Richard Tol: Radical Greens

  • Date: 28/01/15
  • Richard Tol

Climate warriors have long ago stopped being civil. But we seem to be entering a new level of radicalisation.

Things used to be simple. The Church taught how the world worked and how to behave. The positive and the normative were united. The Enlightenment put an end to that. We are supposed to follow evidence rather than dogma. In the early days, an intelligent person could comprehend all of science. Not any longer. Experts master a small subfield only.

We recently replaced our audio system with a Bluetooth one. When my daughter asked how it worked, the best I could offer was “it’s magic”. For most of us, it does not matter that we do not know how our smartphone works. We know what it is supposed to do. We know when it does not work. We know how to read online reviews. We rely on experts, but we know how to tell a reliable one from a charlatan.

Not so in environmental policy. Experts make predictions of the future that are hard to verify. Indeed, public policy advice is full of self-defeating prophesies. Bad things will happen if we don’t change our ways. We often act on such information, and thus deny ourselves the opportunity to check whether the prediction was accurate. We trust the expert, take her word as gospel.

The Church held sway over what is right and wrong for long after the Enlightenment, but it has been losing terrain. Others have stepped in to fill the moral vacuum. The environmental movement is one. There sure are environmental problems that should be solved, but some environmental organizations take it one step further. On offer are guidance how to live your life, a tribe to belong to, a feeling of superiority over outsiders, and even a looming Armageddon, lest we atone for our sins, in the shape of climate change.

Environmental scientists are cast in the role of priests, the trust in their narrow expertise extended to other areas of fact and value. Most scientists don’t like that. Some quite enjoy it. The concept of planetary boundaries seems to be designed to make environmental scientists the final arbiters in politics, much like the Pope was once in Europe and the Guardian Council is in Iran.

Religion brings with it unbelievers, apostates, and radicals. The debate on climate policy has long been polarized. Asking an utterly sensible question – which of the many options is the best course of action – is met with howls of derision from both sides. Some protest the idea of taking climate change at all serious. Others are convinced that the maximum action is not enough.

Polarization is not conducive to sound policy. In Europe, the alarmed have the upper hand, climate policy is hardly scrutinized, and special interest groups are gorging on subsidies and rents. Anyone who questions this is put on par with those who deny the Holocaust. The consensus police patrol the media to isolate, ridicule and smear anyone who dares to raise a question. The Royal Observatory and the London School of Economics employ people, Ken Rice and Bob Ward, whose day job it is, or so it seems, to attack others for their climate heresy.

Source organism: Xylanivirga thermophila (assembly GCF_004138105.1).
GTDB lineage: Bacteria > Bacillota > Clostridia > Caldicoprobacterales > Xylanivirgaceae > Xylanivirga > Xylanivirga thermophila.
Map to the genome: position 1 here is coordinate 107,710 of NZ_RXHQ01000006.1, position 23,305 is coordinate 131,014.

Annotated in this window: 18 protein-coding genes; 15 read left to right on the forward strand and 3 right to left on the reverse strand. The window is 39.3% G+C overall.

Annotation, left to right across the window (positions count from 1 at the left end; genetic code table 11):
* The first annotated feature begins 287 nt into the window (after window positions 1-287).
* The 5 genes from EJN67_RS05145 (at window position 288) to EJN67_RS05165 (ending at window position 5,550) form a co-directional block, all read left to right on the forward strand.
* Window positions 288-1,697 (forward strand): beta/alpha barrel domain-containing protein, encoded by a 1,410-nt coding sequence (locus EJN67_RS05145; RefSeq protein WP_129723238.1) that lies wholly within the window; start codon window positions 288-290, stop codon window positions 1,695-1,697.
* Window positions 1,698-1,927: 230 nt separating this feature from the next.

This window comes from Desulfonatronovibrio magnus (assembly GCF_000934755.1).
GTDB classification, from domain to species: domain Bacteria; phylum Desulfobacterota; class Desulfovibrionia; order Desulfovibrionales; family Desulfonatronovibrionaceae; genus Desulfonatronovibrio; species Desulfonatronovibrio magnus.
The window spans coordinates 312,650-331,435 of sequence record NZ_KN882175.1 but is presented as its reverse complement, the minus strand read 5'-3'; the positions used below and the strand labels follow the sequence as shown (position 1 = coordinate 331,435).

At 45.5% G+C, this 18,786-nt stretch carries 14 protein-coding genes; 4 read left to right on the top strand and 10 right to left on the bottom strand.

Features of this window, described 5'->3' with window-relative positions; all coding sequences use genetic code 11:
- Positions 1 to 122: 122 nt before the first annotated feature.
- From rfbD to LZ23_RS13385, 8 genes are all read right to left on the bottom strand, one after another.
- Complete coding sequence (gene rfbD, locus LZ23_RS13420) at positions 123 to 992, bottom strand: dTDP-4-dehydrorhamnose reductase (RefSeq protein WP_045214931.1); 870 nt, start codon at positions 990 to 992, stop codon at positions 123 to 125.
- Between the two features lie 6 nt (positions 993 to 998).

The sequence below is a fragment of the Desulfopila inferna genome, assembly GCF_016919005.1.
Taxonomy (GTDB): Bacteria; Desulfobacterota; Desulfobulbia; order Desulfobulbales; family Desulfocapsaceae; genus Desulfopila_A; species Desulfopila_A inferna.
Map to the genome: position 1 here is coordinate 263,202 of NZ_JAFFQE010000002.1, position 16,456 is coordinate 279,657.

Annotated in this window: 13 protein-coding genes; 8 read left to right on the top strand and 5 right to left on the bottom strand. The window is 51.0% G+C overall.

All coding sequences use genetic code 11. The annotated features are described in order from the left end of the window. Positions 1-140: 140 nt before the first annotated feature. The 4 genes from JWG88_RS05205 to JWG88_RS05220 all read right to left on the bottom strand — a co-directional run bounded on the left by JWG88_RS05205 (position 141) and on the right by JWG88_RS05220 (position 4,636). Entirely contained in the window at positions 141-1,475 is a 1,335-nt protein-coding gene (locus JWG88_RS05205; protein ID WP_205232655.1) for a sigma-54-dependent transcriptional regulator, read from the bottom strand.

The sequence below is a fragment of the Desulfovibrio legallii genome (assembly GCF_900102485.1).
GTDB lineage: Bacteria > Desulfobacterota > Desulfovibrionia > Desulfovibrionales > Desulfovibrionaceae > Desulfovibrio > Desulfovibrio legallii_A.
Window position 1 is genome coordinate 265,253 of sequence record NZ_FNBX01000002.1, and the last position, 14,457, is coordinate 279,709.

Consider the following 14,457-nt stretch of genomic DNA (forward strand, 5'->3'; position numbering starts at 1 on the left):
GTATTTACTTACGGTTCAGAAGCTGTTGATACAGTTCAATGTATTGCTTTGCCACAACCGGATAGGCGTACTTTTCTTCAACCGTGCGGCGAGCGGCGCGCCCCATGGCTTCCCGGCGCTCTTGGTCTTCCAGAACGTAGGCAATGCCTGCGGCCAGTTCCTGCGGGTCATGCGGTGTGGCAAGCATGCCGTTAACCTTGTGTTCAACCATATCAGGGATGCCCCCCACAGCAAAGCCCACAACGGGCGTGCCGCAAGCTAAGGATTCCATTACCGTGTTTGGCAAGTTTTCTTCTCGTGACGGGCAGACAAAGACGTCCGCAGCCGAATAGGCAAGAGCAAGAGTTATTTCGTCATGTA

Every movement has its nutters. Climate warriors have long ago stopped being civil. But we seem to be entering a new level of radicalisation.

The Buddhas of Bamiyan were blown up by the Taliban in 2001. In 2014, Greenpeace activists damaged the Nazca Lines. Greenpeace has often broken the law, but their actions have always been directed against those who harm the environment. They appealed to a moral authority higher than the legal ones. Nazca, however, was wanton vandalism. And it was not a solo action. Twenty people trampled over ancient heritage. The Greenpeace media team happily beamed pictures across the world. And when it emerged that the world was not amused, Greenpeace response was closer to damage control and cover-up than remorse and cooperation with the Peru government.

In January 2015, a Greenpeace activist called for the beheading of a member of the House of Lords on the website of the Guardian. When challenged, he repeated the call, and again. People who questioned the wisdom of these remarks were attacked or banned. The Guardian actively moderates its comments, but even though Gary Evans’ calls to behead Matt Ridley caused a bit of a stir, it took the editors 32 hours to realize that death threats against political opponents is not really how we like to do things in Britain nowadays. As if on cue, Natalie Bennett, Green Party leader, called for the decriminalisation of belonging to a violent terror group. The Guardian simultaneously carried stories about the beheading of a Japanese hostage by Islamic State.

There are now elements in the environmental movement who are so worried about the state of the planet that they have lost all sense of proportion. This is alarming for those at the receiving end of their mindless wrath. It does not help to protect the environment either. Just like Boko Haram does not endear anyone to Muslims, green radicals taint all environmentalists. But whereas Islamic leaders immediately distance themselves from any new outrage, environmental leaders pretend nothing happened.

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